A 10-year study conducted by the American Heart Association provided data on how age, blood pressure, and smoking relate to the risk of strokes. Data from a portion of this study follow. Risk is interpreted as the probability (times 100) that a person will have a stroke over the next 10-year period. For the smoker variable, 1 indicates a smoker and 0 indicates a nonsmoker.

Risk amp;Age amp;Blood Pressure amp;Smoker

24 amp;57 amp;152 amp;0

13 amp;67 amp;163 amp;0

56 amp;58 amp;155 amp;0

28 amp;86 amp;177 amp;1

51 amp;59 amp;196 amp;0

18 amp;76 amp;189 amp;1

31 amp;56 amp;155 amp;1

37 amp;78 amp;120 amp;0

15 amp;80 amp;135 amp;1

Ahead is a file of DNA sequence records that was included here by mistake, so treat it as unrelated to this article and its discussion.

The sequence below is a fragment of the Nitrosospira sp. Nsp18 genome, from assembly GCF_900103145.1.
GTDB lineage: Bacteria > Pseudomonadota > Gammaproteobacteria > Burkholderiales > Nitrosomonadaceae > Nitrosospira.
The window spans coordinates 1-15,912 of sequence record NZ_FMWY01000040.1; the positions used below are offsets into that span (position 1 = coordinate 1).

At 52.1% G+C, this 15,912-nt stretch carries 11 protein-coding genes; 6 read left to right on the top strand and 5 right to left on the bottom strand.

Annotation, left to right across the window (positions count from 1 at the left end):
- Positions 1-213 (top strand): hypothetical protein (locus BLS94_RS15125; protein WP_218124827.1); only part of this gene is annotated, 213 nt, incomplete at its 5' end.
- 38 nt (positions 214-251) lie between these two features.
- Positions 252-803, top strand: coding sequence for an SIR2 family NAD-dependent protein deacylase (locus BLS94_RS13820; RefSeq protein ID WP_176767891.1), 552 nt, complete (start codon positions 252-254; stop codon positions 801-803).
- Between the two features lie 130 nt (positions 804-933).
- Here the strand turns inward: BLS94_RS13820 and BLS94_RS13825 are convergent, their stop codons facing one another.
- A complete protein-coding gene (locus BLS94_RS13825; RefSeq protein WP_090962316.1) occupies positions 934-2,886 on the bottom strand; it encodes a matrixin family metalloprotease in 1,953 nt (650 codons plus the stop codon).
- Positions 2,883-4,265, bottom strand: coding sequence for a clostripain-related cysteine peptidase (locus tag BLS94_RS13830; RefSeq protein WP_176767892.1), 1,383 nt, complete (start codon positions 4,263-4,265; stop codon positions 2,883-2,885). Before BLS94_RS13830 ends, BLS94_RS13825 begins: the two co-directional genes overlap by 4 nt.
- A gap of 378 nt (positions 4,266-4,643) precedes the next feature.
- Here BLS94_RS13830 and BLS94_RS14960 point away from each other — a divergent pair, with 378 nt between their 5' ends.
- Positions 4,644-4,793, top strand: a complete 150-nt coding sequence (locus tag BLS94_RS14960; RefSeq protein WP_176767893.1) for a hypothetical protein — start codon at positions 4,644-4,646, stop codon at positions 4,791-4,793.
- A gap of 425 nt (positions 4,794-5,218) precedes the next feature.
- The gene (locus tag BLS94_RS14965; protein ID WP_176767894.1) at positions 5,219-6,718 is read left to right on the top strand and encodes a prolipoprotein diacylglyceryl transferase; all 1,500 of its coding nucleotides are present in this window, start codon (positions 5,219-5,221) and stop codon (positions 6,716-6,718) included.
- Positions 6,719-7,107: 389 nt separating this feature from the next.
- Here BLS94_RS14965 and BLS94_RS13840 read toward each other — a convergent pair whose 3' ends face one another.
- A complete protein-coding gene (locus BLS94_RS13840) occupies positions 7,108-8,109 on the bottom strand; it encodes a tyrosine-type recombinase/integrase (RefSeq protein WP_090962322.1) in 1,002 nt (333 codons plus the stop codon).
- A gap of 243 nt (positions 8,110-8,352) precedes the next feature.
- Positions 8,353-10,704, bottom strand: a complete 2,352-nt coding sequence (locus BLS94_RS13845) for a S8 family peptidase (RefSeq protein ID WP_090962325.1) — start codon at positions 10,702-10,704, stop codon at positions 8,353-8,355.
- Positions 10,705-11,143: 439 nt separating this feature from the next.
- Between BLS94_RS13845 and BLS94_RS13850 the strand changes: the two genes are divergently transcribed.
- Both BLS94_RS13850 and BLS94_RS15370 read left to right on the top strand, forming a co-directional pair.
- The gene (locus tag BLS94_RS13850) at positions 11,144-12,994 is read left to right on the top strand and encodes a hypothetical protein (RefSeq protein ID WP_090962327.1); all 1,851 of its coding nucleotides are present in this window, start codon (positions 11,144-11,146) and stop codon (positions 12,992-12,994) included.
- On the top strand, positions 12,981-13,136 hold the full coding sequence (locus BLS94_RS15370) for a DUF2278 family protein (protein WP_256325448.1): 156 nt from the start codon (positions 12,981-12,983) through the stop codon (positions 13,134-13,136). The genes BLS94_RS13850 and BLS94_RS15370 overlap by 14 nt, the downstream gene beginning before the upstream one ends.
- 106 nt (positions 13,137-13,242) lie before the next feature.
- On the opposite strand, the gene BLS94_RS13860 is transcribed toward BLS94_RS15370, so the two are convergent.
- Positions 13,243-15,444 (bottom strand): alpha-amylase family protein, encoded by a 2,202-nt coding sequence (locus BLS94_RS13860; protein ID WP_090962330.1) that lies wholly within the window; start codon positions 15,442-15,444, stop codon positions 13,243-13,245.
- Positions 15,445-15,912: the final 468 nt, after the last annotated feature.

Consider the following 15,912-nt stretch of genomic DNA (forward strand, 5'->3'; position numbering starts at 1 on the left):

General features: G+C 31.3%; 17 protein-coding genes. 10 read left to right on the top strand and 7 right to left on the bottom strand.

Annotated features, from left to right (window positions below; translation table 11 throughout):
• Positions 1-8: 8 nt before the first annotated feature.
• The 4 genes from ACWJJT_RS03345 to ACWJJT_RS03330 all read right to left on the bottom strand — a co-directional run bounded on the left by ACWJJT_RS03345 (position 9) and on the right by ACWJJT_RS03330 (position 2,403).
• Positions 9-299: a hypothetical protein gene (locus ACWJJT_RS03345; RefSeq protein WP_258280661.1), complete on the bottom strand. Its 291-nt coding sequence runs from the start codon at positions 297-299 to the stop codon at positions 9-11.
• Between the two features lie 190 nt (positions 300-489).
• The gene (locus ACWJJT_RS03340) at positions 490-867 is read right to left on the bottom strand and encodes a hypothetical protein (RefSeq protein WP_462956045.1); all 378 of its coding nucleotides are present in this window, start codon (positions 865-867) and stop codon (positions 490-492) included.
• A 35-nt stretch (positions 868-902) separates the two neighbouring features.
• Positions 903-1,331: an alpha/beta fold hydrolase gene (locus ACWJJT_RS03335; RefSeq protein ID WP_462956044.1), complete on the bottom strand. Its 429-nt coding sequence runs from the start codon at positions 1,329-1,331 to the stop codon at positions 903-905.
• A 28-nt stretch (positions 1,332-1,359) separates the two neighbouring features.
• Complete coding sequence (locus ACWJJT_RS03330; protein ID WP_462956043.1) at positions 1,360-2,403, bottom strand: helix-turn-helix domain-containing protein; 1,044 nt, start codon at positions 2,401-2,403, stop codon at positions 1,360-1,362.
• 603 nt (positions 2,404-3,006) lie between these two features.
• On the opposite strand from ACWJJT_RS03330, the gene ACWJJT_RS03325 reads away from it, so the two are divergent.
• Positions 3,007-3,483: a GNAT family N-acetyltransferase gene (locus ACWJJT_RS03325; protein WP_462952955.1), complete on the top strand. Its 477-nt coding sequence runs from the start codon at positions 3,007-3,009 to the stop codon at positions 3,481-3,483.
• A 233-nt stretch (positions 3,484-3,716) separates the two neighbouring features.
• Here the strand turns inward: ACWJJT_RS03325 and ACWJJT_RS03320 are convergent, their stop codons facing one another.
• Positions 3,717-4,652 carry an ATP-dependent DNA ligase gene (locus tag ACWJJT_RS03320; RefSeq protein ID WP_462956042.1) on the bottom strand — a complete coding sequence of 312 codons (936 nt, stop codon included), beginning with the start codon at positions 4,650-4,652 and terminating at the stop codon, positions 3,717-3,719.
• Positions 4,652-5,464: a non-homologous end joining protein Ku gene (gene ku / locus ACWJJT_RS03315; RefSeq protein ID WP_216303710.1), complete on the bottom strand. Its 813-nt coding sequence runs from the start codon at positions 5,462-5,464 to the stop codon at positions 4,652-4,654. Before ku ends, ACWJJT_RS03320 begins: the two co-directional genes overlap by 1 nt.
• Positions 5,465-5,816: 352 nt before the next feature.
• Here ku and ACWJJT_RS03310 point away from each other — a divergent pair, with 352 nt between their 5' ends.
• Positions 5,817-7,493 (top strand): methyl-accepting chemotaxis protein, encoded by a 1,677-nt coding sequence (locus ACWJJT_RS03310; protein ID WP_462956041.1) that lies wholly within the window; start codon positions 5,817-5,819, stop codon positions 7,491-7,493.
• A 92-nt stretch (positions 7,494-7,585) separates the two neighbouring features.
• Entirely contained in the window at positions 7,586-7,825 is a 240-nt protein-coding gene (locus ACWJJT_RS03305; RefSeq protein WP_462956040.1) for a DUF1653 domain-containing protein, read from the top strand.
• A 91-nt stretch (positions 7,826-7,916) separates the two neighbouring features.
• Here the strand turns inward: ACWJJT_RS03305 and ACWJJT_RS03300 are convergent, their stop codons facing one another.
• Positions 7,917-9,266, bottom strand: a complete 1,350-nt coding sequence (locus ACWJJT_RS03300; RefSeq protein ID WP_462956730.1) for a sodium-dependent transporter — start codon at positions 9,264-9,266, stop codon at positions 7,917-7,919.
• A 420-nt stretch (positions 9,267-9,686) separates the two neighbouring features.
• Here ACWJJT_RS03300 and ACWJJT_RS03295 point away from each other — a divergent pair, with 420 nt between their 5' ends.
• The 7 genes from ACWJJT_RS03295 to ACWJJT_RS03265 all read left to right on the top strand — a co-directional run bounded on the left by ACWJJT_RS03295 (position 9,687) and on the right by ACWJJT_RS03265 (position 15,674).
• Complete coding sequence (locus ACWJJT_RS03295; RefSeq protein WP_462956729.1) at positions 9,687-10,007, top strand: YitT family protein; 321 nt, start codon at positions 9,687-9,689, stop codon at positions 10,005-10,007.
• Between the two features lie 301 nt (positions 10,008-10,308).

22 amp;78 amp;98 amp;0

36 amp;71 amp;152 amp;0

15 amp;70 amp;173 amp;1

48 amp;67 amp;135 amp;1

15 amp;77 amp;209 amp;1

36 amp;60 amp;199 amp;0

8 amp;82 amp;119 amp;1

34 amp;66 amp;166 amp;0

3 amp;80 amp;125 amp;1

37 amp;62 amp;117 amp;0

Required:

a. Develop an estimated regression equation that can be used to predict the risk of stroke given the age and blood-pressure level.

b. Consider adding two independent variables to the model developed in part (a), one for the interaction between age and blood-pressure level and the other for whether the person is a smoker. Develop an estimated regression equation using these four independent

variables.

c. At a .05 level of significance, test to see whether the addition of the interaction term and the smoker variable contribute significantly to the estimated regression equation developed in part (a).